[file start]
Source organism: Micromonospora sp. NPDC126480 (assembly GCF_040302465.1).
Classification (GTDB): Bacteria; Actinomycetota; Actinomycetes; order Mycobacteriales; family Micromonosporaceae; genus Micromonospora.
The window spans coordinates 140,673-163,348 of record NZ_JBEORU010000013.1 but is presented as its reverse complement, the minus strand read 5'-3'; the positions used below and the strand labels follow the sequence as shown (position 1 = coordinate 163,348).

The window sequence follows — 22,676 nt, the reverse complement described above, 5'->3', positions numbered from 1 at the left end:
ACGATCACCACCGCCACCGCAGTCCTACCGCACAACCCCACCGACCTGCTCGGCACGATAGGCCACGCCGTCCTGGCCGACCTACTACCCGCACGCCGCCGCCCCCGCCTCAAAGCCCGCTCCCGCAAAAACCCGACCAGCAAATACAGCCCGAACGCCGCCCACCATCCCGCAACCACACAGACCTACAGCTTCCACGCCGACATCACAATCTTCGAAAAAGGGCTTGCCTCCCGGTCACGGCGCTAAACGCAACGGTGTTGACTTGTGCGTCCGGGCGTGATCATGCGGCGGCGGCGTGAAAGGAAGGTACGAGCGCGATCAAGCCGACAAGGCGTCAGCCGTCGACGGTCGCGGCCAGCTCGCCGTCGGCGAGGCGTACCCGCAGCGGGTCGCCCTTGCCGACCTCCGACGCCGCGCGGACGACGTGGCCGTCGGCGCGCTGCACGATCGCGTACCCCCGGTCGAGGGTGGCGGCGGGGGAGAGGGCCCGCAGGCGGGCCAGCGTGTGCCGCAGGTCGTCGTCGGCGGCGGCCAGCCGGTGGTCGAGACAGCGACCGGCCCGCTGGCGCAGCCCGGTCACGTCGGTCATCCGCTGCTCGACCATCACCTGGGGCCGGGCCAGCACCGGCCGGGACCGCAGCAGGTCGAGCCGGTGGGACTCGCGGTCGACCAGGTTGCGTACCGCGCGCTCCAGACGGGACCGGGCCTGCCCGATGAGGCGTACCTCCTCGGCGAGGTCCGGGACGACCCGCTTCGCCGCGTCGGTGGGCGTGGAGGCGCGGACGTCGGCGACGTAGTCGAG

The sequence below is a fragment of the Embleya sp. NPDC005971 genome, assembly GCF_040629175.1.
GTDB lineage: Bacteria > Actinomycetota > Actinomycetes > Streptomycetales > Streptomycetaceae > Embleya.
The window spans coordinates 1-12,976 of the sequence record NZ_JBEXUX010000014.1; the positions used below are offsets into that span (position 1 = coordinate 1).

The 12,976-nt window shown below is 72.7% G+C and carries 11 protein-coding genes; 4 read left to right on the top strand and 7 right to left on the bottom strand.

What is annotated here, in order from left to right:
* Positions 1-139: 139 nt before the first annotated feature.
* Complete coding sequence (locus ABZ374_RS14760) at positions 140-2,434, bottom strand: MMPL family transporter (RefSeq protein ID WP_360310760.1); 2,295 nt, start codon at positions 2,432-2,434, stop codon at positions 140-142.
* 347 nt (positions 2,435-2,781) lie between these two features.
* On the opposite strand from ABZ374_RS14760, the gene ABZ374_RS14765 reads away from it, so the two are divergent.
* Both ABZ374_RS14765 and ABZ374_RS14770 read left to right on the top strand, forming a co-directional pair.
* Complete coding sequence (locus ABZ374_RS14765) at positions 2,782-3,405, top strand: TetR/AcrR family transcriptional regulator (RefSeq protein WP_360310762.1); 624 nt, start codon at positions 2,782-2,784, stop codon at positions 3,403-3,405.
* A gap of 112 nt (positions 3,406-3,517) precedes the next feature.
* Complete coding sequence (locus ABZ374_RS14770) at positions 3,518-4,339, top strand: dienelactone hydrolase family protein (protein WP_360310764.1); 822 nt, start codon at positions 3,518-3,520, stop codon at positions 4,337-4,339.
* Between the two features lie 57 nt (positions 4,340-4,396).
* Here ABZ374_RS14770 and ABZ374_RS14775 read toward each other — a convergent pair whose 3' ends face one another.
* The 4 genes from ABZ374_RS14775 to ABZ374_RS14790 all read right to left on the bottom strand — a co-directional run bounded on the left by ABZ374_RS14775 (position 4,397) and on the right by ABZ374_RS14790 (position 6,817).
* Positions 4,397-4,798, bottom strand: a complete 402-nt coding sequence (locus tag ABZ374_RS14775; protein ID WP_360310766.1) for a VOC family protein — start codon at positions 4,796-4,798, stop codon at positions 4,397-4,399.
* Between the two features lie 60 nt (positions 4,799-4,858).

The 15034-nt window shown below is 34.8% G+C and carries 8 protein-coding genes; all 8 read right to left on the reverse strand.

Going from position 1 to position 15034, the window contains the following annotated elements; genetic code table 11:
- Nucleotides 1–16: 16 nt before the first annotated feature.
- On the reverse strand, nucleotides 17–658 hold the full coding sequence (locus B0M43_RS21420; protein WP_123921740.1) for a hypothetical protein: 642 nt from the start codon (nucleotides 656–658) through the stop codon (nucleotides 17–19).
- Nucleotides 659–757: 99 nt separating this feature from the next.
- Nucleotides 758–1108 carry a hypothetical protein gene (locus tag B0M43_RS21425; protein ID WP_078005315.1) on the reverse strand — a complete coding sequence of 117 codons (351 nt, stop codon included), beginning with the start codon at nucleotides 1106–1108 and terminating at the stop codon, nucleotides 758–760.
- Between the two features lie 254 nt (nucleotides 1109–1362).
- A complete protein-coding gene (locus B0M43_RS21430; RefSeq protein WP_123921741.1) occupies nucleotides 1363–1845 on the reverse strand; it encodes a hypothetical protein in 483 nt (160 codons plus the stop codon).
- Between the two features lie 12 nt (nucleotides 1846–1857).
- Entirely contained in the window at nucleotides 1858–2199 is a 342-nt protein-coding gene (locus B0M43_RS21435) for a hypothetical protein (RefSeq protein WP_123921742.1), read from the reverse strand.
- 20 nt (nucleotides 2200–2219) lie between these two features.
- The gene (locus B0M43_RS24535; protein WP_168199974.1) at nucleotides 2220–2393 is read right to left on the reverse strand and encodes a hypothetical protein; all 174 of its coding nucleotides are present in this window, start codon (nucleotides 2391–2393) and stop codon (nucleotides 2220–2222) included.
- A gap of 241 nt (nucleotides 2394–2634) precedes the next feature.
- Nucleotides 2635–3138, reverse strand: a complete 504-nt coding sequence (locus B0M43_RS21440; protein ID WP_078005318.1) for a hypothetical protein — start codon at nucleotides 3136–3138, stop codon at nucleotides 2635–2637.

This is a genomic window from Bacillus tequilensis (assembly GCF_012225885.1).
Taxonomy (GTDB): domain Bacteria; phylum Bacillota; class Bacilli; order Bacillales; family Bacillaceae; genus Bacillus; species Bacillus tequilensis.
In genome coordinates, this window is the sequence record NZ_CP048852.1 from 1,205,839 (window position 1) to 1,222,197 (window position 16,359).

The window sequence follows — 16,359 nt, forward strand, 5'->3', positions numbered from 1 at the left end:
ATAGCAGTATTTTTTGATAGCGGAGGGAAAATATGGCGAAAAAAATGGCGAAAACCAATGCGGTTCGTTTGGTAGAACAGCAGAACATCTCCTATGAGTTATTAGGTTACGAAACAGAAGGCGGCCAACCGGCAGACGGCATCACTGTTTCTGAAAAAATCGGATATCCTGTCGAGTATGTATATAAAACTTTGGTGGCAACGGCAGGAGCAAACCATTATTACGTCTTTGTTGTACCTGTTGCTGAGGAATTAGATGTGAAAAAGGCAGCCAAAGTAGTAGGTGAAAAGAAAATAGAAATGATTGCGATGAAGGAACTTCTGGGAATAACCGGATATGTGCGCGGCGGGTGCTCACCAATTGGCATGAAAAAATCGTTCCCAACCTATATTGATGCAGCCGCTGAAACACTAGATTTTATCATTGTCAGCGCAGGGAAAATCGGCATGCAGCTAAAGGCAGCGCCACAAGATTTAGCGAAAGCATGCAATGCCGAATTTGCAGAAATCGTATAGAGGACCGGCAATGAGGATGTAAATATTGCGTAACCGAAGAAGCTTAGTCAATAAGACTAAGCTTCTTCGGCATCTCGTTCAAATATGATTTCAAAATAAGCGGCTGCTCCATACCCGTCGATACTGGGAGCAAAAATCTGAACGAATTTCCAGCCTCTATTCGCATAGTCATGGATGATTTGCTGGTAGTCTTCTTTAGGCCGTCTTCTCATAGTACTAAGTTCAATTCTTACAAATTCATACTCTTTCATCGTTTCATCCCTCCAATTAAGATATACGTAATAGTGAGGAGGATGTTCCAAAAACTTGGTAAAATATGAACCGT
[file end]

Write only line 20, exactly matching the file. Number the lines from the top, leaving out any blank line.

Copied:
* Here ABZ374_RS14770 and ABZ374_RS14775 read toward each other — a convergent pair whose 3' ends face one another.